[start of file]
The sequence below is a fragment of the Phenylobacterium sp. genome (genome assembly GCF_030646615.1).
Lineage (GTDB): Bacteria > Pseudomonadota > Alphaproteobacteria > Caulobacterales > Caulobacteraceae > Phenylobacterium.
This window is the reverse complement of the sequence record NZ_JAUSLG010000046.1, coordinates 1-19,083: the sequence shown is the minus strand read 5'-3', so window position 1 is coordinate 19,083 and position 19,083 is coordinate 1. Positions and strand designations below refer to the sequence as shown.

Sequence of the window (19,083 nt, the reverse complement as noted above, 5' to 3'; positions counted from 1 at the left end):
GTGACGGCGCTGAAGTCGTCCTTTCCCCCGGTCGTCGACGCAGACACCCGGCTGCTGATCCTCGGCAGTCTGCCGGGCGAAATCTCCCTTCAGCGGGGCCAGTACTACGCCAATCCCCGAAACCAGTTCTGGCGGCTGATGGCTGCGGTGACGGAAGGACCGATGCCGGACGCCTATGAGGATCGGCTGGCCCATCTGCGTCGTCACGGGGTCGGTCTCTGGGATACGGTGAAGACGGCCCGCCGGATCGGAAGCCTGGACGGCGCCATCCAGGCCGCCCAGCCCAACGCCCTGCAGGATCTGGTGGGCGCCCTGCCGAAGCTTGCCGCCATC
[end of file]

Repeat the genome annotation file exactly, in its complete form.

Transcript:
The sequence below is a fragment of the Phenylobacterium sp. genome (genome assembly GCF_030646615.1).
Lineage (GTDB): Bacteria > Pseudomonadota > Alphaproteobacteria > Caulobacterales > Caulobacteraceae > Phenylobacterium.
This window is the reverse complement of the sequence record NZ_JAUSLG010000046.1, coordinates 1-19,083: the sequence shown is the minus strand read 5'-3', so window position 1 is coordinate 19,083 and position 19,083 is coordinate 1. Positions and strand designations below refer to the sequence as shown.

Sequence of the window (19,083 nt, the reverse complement as noted above, 5' to 3'; positions counted from 1 at the left end):
GTGACGGCGCTGAAGTCGTCCTTTCCCCCGGTCGTCGACGCAGACACCCGGCTGCTGATCCTCGGCAGTCTGCCGGGCGAAATCTCCCTTCAGCGGGGCCAGTACTACGCCAATCCCCGAAACCAGTTCTGGCGGCTGATGGCTGCGGTGACGGAAGGACCGATGCCGGACGCCTATGAGGATCGGCTGGCCCATCTGCGTCGTCACGGGGTCGGTCTCTGGGATACGGTGAAGACGGCCCGCCGGATCGGAAGCCTGGACGGCGCCATCCAGGCCGCCCAGCCCAACGCCCTGCAGGATCTGGTGGGCGCCCTGCCGAAGCTTGCCGCCATC